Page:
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14:12, 30 October 2014 Thursday
12:36, 29 June 2012 Friday

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Turkish coup leaders not in good health to attend hearings, report says
Turkish coup leaders not in good health to attend hearings, report says

ATK announced that health condition of former generals who face charges of perpetrating the Sept. 12, 1980 military coup, poses a threat to them attending court hearings.

World Bulletin / News Desk

The Council of Forensic Medicine (ATK) announced on Friday that health condition of former generals who face charges of perpetrating the Sept. 12, 1980 military coup, poses a threat to them attending court hearings, including the fifth one to be held today.

Kenan Evren (94), the former chief of General Staff when he led the Sept. 12, 1980 coup and former president from 1982 to 1989, and Tahsin Şahinkaya (87), former commander of the Turkish Air Force during the coup period in 1980, sent medical reports to the court though their lawyers, claiming that their health condition does not allow them to attend the upcoming hearing. Following this, the court sent their reports to the ATK for further examination, which announced its decision on Monday saying Evren and Şahinkaya are not healthy enough to attend the court hearing.

Furthermore, the court has accepted some coup victims' families to be co-plaintiff in the case of bloody coup d'état. Victims in question are; Erdal Eren, Serdar Soyergin, Necati Vardar, Veysel Güney, Ramazan Yukarıgöz, Mustafa Özenç, Cengiz Baktemur, Ömer Yazgan and Halil Esendağ.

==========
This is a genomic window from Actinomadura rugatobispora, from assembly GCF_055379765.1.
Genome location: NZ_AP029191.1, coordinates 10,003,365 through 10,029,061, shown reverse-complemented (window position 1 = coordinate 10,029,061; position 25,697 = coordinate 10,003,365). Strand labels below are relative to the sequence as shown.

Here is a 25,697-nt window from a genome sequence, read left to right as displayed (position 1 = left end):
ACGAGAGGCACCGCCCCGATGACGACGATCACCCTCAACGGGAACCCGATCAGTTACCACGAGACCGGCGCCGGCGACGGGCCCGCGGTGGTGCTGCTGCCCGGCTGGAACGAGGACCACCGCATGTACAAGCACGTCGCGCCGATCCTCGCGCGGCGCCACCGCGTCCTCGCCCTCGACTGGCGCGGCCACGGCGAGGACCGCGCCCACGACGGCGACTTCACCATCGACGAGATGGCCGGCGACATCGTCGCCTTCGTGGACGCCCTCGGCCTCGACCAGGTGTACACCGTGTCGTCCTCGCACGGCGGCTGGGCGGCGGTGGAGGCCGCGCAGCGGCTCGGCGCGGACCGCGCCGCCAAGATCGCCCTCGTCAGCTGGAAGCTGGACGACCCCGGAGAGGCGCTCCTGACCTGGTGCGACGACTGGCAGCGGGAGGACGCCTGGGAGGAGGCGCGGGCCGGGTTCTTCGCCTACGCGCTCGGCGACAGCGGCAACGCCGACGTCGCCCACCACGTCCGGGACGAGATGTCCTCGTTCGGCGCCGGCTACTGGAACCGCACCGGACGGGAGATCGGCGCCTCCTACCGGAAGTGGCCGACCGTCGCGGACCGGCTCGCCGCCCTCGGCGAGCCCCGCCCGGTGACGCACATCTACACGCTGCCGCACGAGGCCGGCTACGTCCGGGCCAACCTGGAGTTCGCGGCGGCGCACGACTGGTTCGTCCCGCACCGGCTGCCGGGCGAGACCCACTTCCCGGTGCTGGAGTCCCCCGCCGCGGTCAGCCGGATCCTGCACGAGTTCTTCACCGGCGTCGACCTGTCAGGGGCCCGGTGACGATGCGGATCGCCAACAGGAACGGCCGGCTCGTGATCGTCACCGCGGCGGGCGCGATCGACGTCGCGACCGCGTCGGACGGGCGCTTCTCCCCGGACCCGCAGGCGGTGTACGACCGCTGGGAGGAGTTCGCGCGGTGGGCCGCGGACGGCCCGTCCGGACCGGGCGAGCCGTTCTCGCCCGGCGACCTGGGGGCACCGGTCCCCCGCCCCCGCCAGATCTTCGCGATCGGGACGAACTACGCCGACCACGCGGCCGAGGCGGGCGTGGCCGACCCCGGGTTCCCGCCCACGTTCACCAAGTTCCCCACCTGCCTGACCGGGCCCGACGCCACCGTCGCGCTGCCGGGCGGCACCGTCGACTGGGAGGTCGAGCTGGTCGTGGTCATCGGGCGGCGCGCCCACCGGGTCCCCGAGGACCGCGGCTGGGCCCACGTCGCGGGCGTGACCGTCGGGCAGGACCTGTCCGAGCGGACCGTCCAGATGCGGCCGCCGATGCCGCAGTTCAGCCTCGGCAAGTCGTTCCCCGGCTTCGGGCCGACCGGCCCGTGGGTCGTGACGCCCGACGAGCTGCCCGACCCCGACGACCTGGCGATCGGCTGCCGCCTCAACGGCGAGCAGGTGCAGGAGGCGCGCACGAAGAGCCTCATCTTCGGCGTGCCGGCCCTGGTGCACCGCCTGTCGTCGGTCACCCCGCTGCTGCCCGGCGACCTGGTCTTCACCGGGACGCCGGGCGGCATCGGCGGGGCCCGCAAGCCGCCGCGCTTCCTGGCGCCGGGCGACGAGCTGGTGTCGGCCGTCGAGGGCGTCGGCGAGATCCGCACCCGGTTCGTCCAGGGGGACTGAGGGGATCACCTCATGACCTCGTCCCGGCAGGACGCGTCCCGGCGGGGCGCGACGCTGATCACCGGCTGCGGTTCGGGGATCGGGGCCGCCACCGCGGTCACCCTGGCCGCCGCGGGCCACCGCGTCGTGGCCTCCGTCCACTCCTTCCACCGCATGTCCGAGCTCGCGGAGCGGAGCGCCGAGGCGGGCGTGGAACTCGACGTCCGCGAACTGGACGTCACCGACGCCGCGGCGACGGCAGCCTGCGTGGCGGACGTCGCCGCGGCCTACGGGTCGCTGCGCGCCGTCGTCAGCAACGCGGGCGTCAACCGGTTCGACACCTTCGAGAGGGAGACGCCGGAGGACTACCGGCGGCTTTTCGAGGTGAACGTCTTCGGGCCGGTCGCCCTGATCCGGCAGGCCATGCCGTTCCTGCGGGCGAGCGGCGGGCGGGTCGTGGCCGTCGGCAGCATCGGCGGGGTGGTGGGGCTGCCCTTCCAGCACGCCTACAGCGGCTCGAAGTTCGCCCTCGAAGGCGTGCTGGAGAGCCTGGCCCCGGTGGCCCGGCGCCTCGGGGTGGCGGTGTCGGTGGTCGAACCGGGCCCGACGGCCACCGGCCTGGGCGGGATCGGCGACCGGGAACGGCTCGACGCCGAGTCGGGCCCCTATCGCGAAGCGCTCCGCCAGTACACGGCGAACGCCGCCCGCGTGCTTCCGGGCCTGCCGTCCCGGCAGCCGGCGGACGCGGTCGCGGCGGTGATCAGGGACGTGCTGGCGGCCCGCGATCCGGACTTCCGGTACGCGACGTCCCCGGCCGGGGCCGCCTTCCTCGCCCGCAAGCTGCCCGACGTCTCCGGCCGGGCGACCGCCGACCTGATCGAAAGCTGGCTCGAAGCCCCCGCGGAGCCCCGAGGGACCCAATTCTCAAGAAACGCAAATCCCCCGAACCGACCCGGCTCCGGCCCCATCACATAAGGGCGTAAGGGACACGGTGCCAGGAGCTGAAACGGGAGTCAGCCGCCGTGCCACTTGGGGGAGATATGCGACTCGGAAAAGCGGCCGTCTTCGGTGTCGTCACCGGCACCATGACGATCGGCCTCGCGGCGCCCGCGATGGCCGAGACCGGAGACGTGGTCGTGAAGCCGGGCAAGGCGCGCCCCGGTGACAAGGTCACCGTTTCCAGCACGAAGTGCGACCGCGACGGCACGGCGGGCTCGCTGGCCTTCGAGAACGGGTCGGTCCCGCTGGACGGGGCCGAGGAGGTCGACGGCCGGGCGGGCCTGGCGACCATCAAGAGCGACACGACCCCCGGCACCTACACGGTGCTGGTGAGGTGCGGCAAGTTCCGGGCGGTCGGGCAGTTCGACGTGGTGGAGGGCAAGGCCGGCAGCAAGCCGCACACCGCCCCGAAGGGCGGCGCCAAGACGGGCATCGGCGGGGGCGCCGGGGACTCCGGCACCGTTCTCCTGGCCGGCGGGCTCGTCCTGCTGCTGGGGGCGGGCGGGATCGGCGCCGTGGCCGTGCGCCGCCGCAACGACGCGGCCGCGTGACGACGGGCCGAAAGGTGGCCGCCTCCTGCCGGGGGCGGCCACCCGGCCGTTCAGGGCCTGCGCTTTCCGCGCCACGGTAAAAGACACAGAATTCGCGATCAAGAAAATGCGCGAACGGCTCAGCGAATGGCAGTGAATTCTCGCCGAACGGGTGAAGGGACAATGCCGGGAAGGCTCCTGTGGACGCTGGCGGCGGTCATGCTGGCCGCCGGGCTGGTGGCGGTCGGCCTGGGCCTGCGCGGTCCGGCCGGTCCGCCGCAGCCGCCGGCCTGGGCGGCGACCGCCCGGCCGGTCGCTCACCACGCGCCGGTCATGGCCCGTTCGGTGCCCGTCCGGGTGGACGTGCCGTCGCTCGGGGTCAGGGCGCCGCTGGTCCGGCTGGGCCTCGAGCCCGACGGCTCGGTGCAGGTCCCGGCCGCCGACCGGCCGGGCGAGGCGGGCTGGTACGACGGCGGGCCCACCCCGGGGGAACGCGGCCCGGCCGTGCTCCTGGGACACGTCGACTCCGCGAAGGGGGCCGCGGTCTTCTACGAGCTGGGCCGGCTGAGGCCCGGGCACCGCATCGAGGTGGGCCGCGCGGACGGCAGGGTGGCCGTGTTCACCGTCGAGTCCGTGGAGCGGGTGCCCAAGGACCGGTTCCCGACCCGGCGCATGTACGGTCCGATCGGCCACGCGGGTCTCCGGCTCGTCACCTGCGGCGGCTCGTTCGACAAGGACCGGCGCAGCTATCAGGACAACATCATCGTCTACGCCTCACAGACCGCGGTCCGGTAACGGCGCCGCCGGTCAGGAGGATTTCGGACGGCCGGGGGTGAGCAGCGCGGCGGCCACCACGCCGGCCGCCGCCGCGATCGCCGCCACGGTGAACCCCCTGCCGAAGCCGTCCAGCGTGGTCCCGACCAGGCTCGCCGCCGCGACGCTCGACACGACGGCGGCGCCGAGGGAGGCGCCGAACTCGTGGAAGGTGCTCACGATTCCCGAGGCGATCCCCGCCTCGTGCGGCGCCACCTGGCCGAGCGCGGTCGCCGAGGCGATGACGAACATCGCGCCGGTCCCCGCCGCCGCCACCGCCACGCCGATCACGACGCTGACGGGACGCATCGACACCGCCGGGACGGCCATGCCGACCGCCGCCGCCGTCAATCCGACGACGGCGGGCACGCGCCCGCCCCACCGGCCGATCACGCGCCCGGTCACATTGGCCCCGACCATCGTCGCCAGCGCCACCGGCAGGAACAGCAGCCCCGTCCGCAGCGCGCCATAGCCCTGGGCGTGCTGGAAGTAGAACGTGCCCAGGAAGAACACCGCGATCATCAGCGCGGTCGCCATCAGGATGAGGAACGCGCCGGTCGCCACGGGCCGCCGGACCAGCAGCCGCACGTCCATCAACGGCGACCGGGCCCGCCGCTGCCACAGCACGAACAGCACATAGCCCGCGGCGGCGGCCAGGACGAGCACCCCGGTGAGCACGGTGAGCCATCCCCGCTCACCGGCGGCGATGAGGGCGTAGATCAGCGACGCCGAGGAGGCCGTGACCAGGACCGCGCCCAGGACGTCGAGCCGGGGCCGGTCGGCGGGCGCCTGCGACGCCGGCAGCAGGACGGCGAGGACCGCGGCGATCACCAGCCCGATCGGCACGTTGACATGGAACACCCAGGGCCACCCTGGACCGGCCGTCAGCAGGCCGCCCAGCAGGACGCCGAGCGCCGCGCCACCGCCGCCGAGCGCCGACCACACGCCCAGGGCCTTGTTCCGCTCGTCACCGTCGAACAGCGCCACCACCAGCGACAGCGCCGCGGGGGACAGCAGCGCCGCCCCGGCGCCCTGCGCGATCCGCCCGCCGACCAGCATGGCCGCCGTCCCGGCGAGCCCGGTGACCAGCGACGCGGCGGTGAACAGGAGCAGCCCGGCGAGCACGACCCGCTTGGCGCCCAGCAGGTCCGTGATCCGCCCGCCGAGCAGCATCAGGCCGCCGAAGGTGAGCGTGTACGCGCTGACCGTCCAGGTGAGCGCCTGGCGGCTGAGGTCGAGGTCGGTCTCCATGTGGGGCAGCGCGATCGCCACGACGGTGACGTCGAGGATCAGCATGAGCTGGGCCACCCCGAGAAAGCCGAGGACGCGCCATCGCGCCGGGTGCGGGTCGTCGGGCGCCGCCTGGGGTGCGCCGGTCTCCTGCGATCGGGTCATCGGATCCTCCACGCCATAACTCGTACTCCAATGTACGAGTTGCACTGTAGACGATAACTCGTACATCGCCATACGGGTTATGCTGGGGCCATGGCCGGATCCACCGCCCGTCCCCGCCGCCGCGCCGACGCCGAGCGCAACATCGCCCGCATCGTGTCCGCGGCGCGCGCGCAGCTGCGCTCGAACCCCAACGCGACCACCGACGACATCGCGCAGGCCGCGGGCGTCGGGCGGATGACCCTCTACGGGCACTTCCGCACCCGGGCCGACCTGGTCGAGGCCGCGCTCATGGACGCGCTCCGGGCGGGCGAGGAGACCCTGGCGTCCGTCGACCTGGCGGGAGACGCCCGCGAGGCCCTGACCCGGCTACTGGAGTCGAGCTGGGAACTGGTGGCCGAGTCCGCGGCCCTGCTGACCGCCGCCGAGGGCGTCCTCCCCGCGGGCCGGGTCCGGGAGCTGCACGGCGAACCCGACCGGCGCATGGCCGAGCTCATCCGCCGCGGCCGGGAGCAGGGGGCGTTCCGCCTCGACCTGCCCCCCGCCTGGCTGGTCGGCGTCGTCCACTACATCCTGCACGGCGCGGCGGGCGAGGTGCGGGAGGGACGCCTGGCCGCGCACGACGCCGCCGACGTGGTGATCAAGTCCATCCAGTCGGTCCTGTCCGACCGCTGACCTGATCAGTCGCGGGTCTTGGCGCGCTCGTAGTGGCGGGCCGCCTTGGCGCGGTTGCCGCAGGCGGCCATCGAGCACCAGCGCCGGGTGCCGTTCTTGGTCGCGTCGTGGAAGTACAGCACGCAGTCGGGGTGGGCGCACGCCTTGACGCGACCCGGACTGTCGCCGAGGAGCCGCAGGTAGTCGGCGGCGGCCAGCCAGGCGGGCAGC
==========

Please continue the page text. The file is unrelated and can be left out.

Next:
Both Evren and Şahinkaya are at the Gülhane Military Academy of Medicine (GATA), receiving treatment. Şahinkaya has been treated at the hospital for Parkinson's disease since 2000, while Evren has been a patient of GATA since 2009.The indictment, which came after a year-long investigation, was submitted to the Ankara 12th High Criminal Court in January and seeks life imprisonment for Evren and Şahinkaya.

The Sept. 12, 1980 military coup was the bloodiest and best planned in the history of Turkey. A total of 650,000 people were detained during this period, and files for 1,683,000 people were kept at police stations. A total of 230,000 people were tried in 210,000 cases, mostly for political reasons. A further 517 people were sentenced to death, while 7,000 people faced charges that carried a sentence of capital punishment. Of those who received the death penalty, 50 were executed. As a result of unsanitary living conditions and torture in prisons, a further 299 people died while in custody.



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